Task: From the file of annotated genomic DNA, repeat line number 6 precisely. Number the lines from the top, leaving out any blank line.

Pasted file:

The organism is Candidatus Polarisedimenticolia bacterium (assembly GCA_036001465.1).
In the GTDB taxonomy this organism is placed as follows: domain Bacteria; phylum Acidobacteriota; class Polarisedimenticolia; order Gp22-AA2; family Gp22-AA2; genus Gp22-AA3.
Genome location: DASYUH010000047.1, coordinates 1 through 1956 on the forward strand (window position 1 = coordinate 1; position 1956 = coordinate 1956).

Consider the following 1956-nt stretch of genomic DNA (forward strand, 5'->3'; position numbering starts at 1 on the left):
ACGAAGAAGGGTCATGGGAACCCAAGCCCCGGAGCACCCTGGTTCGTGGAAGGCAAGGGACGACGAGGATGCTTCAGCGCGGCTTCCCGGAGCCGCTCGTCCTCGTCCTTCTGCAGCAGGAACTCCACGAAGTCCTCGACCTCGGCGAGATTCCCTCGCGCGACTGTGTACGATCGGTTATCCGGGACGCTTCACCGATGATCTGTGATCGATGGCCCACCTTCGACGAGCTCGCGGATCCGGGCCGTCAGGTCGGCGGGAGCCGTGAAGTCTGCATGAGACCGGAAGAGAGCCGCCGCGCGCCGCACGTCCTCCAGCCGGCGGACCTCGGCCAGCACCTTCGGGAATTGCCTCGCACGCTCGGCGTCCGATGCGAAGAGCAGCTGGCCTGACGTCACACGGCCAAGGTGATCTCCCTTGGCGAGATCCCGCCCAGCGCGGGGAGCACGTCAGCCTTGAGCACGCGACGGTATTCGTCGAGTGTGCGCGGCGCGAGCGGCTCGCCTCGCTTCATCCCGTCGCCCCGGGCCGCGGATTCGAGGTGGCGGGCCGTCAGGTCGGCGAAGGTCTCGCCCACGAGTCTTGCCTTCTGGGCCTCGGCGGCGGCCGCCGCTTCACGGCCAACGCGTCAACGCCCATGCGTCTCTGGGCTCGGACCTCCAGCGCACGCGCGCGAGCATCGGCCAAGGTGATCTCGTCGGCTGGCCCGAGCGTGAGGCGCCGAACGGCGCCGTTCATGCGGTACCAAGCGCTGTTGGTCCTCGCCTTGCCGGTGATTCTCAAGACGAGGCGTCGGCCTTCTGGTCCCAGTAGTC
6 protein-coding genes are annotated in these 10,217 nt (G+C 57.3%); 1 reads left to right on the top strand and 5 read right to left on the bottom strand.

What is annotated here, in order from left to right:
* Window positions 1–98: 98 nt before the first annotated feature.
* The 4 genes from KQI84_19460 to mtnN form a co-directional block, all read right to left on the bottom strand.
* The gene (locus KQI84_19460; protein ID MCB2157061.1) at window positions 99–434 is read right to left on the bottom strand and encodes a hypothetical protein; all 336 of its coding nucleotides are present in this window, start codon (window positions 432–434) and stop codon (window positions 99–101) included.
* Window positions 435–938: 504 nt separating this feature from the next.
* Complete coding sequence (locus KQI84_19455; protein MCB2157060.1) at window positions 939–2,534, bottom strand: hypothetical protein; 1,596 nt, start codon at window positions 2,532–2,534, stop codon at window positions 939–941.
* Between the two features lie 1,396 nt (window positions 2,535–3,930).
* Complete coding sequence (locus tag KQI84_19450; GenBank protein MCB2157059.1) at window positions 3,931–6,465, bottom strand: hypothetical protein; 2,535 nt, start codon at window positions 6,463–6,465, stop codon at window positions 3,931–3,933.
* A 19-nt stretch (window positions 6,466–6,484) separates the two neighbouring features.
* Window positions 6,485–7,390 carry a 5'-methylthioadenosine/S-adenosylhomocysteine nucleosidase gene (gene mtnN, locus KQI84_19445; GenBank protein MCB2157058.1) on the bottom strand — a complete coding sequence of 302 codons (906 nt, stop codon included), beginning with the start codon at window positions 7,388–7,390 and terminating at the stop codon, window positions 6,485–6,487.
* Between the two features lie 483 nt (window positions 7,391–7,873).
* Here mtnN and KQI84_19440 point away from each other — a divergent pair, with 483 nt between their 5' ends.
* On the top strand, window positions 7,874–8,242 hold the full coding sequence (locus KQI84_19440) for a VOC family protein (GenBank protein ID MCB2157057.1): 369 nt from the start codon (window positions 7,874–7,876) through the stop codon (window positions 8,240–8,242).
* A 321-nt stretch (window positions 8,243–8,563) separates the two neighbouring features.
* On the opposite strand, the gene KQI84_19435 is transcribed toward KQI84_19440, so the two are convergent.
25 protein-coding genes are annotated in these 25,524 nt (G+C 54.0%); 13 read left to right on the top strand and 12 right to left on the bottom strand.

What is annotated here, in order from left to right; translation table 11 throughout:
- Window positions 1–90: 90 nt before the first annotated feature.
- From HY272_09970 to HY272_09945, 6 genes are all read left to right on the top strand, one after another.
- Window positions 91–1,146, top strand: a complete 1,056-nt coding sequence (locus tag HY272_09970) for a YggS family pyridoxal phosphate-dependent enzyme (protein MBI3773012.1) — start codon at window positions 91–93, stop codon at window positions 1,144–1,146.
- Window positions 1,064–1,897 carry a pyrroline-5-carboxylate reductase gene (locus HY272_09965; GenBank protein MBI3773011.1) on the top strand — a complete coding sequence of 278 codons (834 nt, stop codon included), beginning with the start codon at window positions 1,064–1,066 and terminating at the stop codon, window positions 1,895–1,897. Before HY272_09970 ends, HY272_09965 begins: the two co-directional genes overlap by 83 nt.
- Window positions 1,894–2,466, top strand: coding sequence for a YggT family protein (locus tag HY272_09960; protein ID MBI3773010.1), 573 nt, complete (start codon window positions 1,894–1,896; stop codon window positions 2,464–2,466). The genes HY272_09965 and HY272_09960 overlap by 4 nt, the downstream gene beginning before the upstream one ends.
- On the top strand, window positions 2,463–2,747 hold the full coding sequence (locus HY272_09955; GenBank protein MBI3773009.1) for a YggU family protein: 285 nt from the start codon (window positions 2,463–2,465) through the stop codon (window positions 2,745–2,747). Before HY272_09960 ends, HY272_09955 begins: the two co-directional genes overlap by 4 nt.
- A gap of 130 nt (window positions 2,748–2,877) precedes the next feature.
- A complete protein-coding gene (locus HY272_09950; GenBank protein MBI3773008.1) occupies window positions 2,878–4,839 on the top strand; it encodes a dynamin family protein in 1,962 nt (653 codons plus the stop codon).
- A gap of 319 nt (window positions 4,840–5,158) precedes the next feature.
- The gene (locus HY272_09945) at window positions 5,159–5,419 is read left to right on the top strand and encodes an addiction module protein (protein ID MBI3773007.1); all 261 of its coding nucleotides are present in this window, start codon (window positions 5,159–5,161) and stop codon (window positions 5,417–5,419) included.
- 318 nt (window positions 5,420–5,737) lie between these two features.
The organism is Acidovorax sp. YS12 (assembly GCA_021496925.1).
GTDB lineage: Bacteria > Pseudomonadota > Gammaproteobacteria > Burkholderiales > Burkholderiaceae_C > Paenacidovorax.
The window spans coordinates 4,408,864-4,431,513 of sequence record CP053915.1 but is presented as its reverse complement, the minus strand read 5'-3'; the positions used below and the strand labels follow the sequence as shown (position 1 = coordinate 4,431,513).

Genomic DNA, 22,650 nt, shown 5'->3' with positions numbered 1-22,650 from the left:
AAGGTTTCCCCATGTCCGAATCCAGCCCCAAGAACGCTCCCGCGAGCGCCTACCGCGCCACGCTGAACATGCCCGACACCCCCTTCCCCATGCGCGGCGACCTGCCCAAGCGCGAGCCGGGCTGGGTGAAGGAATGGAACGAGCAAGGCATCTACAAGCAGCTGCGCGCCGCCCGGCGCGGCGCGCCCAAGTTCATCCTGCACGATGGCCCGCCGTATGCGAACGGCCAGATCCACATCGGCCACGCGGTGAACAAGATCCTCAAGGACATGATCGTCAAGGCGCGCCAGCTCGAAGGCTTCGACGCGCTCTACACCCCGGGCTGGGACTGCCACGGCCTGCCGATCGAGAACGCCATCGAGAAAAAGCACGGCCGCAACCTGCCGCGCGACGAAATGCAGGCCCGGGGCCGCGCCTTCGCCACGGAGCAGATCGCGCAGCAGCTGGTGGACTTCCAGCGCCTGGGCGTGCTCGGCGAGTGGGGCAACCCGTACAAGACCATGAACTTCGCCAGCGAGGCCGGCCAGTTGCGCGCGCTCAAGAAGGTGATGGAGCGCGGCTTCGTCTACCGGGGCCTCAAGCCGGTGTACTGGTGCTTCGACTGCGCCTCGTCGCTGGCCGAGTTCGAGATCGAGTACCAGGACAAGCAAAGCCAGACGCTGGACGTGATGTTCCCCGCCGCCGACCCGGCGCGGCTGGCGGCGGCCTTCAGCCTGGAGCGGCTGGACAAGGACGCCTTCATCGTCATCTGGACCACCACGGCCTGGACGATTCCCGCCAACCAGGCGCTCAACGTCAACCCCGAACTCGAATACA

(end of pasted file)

6 protein-coding genes are annotated in these 10,217 nt (G+C 57.3%); 1 reads left to right on the top strand and 5 read right to left on the bottom strand.